Saturday was lost. I knew that, given the nature of the site, that I had the means to repair my streak and find my way back. But I couldn't write. I couldn't journal, or work on my diary. I couldn't do anything at all. I had to allow my WriteTrack to languish. My writing headspace is 4TheWords, and with it gone, I wasn't able to put words to the page.

(Actually, that's a small fib, because I wrote a short journal for my therapist about the outage, but it wasn't the same. Suddenly, getting words out was so much harder, and so much less fun.)

Even worse, the outage happened on day four of a four-day streak I'd been working on to get my first dragon. I've been looking forward to this since I discovered the world of 4TheWords had dragons. I was excited about spending the weekend working up a word count and winning that dragon!

I woke up in the middle of the night and the site was still down. Sunday yawned vast and empty, with only my long run to keep me distracted. I listened to a podcast about Havana Syndrome (another story, for another time) as I ran and had a whole bunch of ideas but I had nowhere to put them.

Deep into Sunday, and T came back from going out to watch the football final. I sat and pressed refresh. Refresh. Refresh. Sadness. No change. I would monitor to see if the wording had changed. I checked Twitter. I slumped.

What if it's not back on Monday? I thought to myself. What do I do if this lasts a week... or more? What will I do?

A long time ago, on a website far, far way, I had a similar experience. This wasn't a writing site so much as it was a diary site. It suffered a few hacking attacks and outages when I wrote there. I had the same deep attachment to that site, the same tendency to spend all my time on there.

I kept thinking of how it'd once, or maybe twice, gone down for over a week. What if that happened to 4TheWords? What if... what if... it never came back?

Words whispered in the dark in the early hours of Monday morning when I woke up. My cat wakes me up at 3am because she's a cat and needs me to let her out to go pretend she's a queen of the darkness. I sneaked onto Safari on my phone. I had no justification for this.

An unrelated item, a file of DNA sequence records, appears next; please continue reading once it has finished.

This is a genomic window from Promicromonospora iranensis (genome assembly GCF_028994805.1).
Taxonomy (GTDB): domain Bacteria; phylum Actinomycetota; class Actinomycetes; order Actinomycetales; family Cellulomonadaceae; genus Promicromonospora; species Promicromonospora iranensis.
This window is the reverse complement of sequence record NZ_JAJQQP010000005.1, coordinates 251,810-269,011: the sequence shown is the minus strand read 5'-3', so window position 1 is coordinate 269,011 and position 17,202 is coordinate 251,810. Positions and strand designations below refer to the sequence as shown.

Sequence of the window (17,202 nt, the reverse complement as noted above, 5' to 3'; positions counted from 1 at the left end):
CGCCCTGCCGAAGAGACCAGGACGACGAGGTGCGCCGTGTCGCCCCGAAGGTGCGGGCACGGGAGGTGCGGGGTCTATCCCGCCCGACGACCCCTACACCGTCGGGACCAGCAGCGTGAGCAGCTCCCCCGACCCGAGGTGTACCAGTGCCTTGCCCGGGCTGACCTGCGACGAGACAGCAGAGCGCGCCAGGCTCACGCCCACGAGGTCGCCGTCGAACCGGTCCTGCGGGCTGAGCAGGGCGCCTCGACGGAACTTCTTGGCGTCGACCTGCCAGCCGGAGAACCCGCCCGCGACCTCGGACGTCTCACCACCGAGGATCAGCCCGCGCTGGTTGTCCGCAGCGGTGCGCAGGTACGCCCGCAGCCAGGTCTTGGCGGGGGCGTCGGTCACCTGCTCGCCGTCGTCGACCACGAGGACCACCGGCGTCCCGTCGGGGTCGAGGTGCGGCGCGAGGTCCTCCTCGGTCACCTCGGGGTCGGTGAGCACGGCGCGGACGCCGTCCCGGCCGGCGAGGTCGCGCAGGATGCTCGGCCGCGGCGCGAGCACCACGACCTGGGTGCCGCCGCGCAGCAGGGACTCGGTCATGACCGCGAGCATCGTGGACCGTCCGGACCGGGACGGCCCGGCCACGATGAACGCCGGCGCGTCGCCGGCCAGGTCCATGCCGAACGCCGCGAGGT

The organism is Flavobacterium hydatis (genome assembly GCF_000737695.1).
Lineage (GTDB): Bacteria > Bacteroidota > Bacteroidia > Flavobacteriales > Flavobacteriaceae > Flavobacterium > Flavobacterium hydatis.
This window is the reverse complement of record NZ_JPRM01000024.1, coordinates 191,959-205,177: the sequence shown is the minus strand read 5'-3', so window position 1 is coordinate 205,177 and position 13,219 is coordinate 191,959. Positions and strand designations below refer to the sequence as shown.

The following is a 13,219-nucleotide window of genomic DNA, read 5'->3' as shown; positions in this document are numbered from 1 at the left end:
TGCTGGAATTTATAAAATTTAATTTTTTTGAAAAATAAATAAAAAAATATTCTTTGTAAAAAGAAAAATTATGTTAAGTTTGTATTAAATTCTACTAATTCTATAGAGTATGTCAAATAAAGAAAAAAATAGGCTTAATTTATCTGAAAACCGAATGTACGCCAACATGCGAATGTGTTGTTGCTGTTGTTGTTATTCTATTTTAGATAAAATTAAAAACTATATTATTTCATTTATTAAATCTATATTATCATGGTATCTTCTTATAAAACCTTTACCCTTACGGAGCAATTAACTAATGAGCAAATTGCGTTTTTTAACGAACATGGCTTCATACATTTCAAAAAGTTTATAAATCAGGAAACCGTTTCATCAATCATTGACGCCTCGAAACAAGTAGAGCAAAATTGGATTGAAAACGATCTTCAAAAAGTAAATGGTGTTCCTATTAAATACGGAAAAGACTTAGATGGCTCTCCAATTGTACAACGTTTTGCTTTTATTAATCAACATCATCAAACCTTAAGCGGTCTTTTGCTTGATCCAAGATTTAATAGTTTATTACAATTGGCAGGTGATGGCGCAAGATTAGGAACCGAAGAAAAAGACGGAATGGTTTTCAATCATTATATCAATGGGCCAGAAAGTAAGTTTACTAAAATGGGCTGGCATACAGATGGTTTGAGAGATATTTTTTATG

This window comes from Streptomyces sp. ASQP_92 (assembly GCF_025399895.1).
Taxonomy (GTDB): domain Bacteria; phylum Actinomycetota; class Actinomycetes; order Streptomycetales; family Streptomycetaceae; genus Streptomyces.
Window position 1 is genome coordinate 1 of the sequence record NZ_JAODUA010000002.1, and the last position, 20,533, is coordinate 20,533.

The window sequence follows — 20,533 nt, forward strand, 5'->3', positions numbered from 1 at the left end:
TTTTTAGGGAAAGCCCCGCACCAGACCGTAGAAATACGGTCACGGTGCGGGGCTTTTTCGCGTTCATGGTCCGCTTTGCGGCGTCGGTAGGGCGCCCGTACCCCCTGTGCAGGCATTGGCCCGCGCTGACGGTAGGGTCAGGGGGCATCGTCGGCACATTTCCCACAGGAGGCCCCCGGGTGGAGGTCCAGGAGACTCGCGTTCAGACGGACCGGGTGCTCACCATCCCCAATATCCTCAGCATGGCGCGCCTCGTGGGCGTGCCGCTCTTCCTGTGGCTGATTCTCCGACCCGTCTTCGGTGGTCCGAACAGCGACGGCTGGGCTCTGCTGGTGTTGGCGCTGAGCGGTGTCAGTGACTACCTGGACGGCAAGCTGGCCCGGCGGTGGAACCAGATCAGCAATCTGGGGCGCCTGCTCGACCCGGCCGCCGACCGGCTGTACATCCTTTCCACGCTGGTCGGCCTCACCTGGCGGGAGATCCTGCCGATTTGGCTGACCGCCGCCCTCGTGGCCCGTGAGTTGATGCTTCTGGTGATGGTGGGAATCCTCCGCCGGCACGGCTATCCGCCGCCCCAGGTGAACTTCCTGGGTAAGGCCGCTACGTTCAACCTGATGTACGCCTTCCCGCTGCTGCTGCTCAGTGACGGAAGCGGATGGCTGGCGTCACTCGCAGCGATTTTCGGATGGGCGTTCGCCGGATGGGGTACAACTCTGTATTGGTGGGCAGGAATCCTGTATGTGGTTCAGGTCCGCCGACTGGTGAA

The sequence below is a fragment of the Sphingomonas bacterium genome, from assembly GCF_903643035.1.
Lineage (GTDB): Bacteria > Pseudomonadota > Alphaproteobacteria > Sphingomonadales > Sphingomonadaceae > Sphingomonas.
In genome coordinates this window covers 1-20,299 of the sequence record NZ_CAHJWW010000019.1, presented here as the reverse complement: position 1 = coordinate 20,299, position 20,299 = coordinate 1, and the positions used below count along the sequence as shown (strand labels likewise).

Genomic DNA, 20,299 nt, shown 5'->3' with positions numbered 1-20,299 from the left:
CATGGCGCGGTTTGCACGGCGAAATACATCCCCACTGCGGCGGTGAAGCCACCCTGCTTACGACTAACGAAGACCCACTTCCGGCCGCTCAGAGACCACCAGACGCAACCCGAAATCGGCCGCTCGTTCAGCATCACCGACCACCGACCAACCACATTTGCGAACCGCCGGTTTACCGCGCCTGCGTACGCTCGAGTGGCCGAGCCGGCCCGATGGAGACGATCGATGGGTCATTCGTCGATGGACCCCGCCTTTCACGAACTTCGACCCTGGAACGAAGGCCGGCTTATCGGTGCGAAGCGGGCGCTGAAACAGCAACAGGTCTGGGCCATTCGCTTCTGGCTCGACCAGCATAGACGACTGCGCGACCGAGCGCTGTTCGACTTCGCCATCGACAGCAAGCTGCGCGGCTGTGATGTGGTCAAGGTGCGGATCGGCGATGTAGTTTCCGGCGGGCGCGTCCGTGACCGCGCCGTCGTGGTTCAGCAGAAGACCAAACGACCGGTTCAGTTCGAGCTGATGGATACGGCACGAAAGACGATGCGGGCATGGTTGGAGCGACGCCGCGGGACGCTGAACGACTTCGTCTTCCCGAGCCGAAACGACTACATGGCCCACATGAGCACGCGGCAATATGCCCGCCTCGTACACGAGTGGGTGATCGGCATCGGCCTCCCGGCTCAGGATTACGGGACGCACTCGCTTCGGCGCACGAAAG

No, I didn't even try to lie to myself that this was reasonable or rational. I just did it. I refreshed. Pause. Wait. The site pops up and asks for my log in details.

The world is saved.

I don't think I've enjoyed a Monday morning as much as I enjoyed this Monday morning, the fresh billing cycle at work, and the opportunity to log in to 4TheWords and take a look around. Like getting a beloved car back from a service. I read through the details of what'd happened. Because, as I say, my partner is a tech DBA lead, he's familiar with the things that can happen when databases are moved between servers.

Now, this was very dramatic and it wiped out a weekend of writing. It doesn't justify why I barely wrote for the rest of the week, though. That I'm going to blame on it being a very intense week, work-wise.

This is the epilogue, and it's possibly a bit long, all things considered. It goes something like this. Because I'm being honest about my writing journey, I'll just tell you about it. Sometimes life refuses to fit Freytag's pyramid, I guess. I got that odd feverishness back again. My therapist thinks it might be burn out.

T has had a cold, and been feeling rough, but I didn't catch that immediately. I do know that after working intensely on a lot of editing for work for several days in a row, I spent each evening barely able to move or think, let alone write. I'm trying to figure something out plot-wise, and I need to identify how I want the next sequence of events to work from an internal and an external point of view.

I've had other, more longstanding emotional things bubbling to the surface as well. Things I'm not yet ready to face. I find when this happens, it's much harder to write fiction. I feel the claws of those things scratching at my consciousness a little too much.

I'm going to end this week's entry with a couple of notes. The first is that the obvious solution to the problem presented in this entry is that of course I need a back up option, so my autistic brain can go do that as an alternative. This is the solution we have to those moments when the one thing I can bear to eat at a restaurant isn't available, or the restaurant itself isn't available.

But it's not so easy in a situation like this. I can't precisely explain to you why, but this is how it is. Sometimes, it's just going to be rough and you have to take the risk. Writing is not the same as a meal out.

My other point about that is that it's okay to be upset by things, to be rocked by things, to not have immediate solutions to problems when they arise. Sometimes, you just have to accept that you're going to hit refresh a bunch of times, be sad about the situation and not get something done.

This is what being human is, after all.

What was the second thing I was going to mention? Oh yes, I'm working on doing some things because a million years ago I teased doing more posts about the necromancy skulls but haven't yet. I wish I had a good excuse but I don't. It is what it is. I think I might plan something for Spooky Season, though.

I'm going to try to do a bunch of posts well in advance and improve on my content strategy a bit. This includes trying to do some work with better graphics and the like. Some consistent graphics for these blog series feels like a smart move, as well as re-vamping the World Anvil site.

All that to come. And I might even manage to write something new about penguins. Who knows?

*Look, I'm not calling it X. It's a dumb name. It's Twitter.